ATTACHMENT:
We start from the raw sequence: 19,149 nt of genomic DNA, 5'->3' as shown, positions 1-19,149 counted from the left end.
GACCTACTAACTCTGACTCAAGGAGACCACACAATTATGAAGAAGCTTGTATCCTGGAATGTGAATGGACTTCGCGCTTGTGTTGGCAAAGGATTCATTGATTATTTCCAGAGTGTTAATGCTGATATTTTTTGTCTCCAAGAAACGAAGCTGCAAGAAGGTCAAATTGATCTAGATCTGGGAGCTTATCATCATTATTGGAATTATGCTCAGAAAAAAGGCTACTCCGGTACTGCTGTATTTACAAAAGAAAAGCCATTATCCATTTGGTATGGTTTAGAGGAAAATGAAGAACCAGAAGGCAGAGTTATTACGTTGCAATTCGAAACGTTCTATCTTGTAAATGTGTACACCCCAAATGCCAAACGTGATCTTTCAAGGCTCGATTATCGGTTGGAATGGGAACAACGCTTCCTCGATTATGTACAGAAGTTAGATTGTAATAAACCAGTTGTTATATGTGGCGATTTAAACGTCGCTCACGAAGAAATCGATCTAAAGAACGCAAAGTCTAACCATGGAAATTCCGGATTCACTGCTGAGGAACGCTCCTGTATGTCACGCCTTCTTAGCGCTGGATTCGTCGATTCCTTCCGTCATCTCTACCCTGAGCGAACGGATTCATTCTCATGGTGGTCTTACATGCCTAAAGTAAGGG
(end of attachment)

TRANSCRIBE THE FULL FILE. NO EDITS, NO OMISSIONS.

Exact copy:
We start from the raw sequence: 19,149 nt of genomic DNA, 5'->3' as shown, positions 1-19,149 counted from the left end.
GACCTACTAACTCTGACTCAAGGAGACCACACAATTATGAAGAAGCTTGTATCCTGGAATGTGAATGGACTTCGCGCTTGTGTTGGCAAAGGATTCATTGATTATTTCCAGAGTGTTAATGCTGATATTTTTTGTCTCCAAGAAACGAAGCTGCAAGAAGGTCAAATTGATCTAGATCTGGGAGCTTATCATCATTATTGGAATTATGCTCAGAAAAAAGGCTACTCCGGTACTGCTGTATTTACAAAAGAAAAGCCATTATCCATTTGGTATGGTTTAGAGGAAAATGAAGAACCAGAAGGCAGAGTTATTACGTTGCAATTCGAAACGTTCTATCTTGTAAATGTGTACACCCCAAATGCCAAACGTGATCTTTCAAGGCTCGATTATCGGTTGGAATGGGAACAACGCTTCCTCGATTATGTACAGAAGTTAGATTGTAATAAACCAGTTGTTATATGTGGCGATTTAAACGTCGCTCACGAAGAAATCGATCTAAAGAACGCAAAGTCTAACCATGGAAATTCCGGATTCACTGCTGAGGAACGCTCCTGTATGTCACGCCTTCTTAGCGCTGGATTCGTCGATTCCTTCCGTCATCTCTACCCTGAGCGAACGGATTCATTCTCATGGTGGTCTTACATGCCTAAAGTAAGGG